Design A Small Living Room

Design A Small Living Room

Surface Dampness is Fatal to Good Results.

The wood filler may consist of a solution of gelatine in water, which is unaffected by the solvents used in the cellulose, or of some solid filling medium mixed with linseed oil and turpentine. In any case, it is essential to see that the filler coat is thoroughly dry before the cellulose is applied. Moisture is one of the worst enemies of cellulose, and care must be taken to see that no dampness exists on the article before application.

Cellulose lacquering should not be attempted in a damp atmosphere, or blushing of the surface will result through moisture condensation on the film. Nor should brushing be done in a very hot room, otherwise the film will stiffen too quickly, and ugly brush marks will result.

A PRACTICAL EXAMPLE

As an actual example of using cellulose brushing lacquer the painting of an iron bedstead will be described.

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This is generally black stove-enamelled, and can be made to look much more pleasing by lacquering with a colour to harmonize with the surrounding decorations in the room. First the bed should be completely dismantled. All the small parts, such as screws, nuts and knobs, should be put aside and dealt with after the main items.

The bed having been taken apart, examine the condition of the old paint. Take a scraper and test the adhesion of the enamel, and, if it chips off” or scrapes off at all easily, it will be necessary to remove the old paint entirely to obtain a satisfactory and lasting cellulose surface. If, on the other hand, the old surface is in good condition, simply flat down with abrasive paper and apply the lacquer.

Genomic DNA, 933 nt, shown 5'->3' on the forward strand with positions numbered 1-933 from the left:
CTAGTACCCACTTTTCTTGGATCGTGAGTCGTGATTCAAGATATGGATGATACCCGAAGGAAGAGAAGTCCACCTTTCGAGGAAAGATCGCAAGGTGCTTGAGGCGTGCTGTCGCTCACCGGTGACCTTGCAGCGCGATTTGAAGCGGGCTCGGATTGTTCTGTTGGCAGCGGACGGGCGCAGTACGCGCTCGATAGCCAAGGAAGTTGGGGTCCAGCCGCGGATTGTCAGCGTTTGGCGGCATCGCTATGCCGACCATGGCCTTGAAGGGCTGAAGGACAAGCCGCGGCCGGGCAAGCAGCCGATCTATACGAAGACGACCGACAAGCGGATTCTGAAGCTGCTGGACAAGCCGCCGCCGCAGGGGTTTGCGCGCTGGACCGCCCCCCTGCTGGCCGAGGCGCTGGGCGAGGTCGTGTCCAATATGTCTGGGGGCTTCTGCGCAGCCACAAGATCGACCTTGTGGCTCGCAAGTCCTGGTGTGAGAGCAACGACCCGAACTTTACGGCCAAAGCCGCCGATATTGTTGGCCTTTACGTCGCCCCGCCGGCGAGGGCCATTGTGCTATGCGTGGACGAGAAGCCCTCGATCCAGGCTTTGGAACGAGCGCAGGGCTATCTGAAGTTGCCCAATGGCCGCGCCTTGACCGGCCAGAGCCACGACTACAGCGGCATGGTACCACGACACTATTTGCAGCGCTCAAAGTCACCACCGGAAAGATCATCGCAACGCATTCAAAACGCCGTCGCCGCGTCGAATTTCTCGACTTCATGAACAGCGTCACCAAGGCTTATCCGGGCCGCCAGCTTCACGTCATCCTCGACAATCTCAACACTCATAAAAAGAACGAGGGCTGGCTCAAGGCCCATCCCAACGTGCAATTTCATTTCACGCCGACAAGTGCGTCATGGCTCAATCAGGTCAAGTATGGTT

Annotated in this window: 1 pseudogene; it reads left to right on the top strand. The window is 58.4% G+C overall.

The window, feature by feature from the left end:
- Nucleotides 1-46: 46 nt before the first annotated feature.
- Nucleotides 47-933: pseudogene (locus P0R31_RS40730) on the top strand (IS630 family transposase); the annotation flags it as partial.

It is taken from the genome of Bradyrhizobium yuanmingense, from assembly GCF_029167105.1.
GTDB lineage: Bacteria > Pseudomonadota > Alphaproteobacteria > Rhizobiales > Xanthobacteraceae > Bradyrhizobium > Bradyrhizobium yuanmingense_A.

If it is desired to obtain the best results, procure a quantity of cellulose undercoating, especially if the metal has been bared. This undercoating is distinct from. The ordinary finishing lacquer. It will be advisable to use this undercoating on any brass work, unless it is already covered with a transparent shellac lacquer.

When painting small fittings, such as screws and nuts, use a small brush and do not paint the threaded parts. If any paint gets on the threads it must be removed, or the nuts cannot be put on. The best method of doing this is to use a tap and die, but, failing this, some kind of sharp-pointed instrument. The main body of the job should be allowed at least two hours to harden thoroughly before reassembling.

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